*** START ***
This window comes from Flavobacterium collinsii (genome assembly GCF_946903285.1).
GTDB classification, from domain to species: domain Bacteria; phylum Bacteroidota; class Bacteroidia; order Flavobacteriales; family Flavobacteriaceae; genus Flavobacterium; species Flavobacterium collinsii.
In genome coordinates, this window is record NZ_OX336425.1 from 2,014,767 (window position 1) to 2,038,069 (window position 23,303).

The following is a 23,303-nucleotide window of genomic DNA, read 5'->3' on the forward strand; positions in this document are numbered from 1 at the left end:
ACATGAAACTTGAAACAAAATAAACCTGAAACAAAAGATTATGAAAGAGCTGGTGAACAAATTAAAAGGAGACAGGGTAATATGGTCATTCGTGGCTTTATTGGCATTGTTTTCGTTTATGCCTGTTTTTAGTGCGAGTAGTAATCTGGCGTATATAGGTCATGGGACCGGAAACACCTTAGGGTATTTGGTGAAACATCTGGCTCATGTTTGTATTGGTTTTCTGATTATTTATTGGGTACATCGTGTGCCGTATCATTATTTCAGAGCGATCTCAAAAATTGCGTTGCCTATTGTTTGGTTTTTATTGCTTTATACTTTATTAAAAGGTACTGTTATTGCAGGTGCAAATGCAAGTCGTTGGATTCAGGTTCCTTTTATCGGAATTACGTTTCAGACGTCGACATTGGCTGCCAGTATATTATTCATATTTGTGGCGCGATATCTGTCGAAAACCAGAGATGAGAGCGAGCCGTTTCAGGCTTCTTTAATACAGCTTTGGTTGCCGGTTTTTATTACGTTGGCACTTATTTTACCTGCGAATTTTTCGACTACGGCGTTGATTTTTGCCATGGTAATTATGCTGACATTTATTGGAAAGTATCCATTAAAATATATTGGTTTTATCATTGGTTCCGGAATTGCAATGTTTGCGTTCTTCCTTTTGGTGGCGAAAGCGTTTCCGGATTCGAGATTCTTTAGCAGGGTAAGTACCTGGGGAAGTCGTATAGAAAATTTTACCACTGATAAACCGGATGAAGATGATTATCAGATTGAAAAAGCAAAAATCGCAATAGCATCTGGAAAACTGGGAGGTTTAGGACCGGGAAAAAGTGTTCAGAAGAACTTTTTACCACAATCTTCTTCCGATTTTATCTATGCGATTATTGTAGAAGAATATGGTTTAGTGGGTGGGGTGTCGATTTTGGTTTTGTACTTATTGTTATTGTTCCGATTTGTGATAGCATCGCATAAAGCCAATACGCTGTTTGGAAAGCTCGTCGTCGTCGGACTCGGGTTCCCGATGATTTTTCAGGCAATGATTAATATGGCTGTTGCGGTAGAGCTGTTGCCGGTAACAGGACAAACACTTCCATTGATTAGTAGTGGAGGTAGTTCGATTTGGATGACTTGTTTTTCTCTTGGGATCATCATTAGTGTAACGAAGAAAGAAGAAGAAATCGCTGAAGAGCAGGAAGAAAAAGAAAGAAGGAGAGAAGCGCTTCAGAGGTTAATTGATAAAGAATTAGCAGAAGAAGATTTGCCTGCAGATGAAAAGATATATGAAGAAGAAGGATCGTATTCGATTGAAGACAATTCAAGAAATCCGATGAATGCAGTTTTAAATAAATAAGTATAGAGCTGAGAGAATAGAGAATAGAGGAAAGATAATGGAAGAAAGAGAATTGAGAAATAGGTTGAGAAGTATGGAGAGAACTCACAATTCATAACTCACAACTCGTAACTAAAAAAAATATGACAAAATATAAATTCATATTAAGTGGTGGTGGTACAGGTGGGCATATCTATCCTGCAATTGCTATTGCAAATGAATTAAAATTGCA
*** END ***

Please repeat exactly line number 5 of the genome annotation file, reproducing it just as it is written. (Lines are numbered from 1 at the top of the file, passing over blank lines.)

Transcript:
ACATGAAACTTGAAACAAAATAAACCTGAAACAAAAGATTATGAAAGAGCTGGTGAACAAATTAAAAGGAGACAGGGTAATATGGTCATTCGTGGCTTTATTGGCATTGTTTTCGTTTATGCCTGTTTTTAGTGCGAGTAGTAATCTGGCGTATATAGGTCATGGGACCGGAAACACCTTAGGGTATTTGGTGAAACATCTGGCTCATGTTTGTATTGGTTTTCTGATTATTTATTGGGTACATCGTGTGCCGTATCATTATTTCAGAGCGATCTCAAAAATTGCGTTGCCTATTGTTTGGTTTTTATTGCTTTATACTTTATTAAAAGGTACTGTTATTGCAGGTGCAAATGCAAGTCGTTGGATTCAGGTTCCTTTTATCGGAATTACGTTTCAGACGTCGACATTGGCTGCCAGTATATTATTCATATTTGTGGCGCGATATCTGTCGAAAACCAGAGATGAGAGCGAGCCGTTTCAGGCTTCTTTAATACAGCTTTGGTTGCCGGTTTTTATTACGTTGGCACTTATTTTACCTGCGAATTTTTCGACTACGGCGTTGATTTTTGCCATGGTAATTATGCTGACATTTATTGGAAAGTATCCATTAAAATATATTGGTTTTATCATTGGTTCCGGAATTGCAATGTTTGCGTTCTTCCTTTTGGTGGCGAAAGCGTTTCCGGATTCGAGATTCTTTAGCAGGGTAAGTACCTGGGGAAGTCGTATAGAAAATTTTACCACTGATAAACCGGATGAAGATGATTATCAGATTGAAAAAGCAAAAATCGCAATAGCATCTGGAAAACTGGGAGGTTTAGGACCGGGAAAAAGTGTTCAGAAGAACTTTTTACCACAATCTTCTTCCGATTTTATCTATGCGATTATTGTAGAAGAATATGGTTTAGTGGGTGGGGTGTCGATTTTGGTTTTGTACTTATTGTTATTGTTCCGATTTGTGATAGCATCGCATAAAGCCAATACGCTGTTTGGAAAGCTCGTCGTCGTCGGACTCGGGTTCCCGATGATTTTTCAGGCAATGATTAATATGGCTGTTGCGGTAGAGCTGTTGCCGGTAACAGGACAAACACTTCCATTGATTAGTAGTGGAGGTAGTTCGATTTGGATGACTTGTTTTTCTCTTGGGATCATCATTAGTGTAACGAAGAAAGAAGAAGAAATCGCTGAAGAGCAGGAAGAAAAAGAAAGAAGGAGAGAAGCGCTTCAGAGGTTAATTGATAAAGAATTAGCAGAAGAAGATTTGCCTGCAGATGAAAAGATATATGAAGAAGAAGGATCGTATTCGATTGAAGACAATTCAAGAAATCCGATGAATGCAGTTTTAAATAAATAAGTATAGAGCTGAGAGAATAGAGAATAGAGGAAAGATAATGGAAGAAAGAGAATTGAGAAATAGGTTGAGAAGTATGGAGAGAACTCACAATTCATAACTCACAACTCGTAACTAAAAAAAATATGACAAAATATAAATTCATATTAAGTGGTGGTGGTACAGGTGGGCATATCTATCCTGCAATTGCTATTGCAAATGAATTAAAATTGCA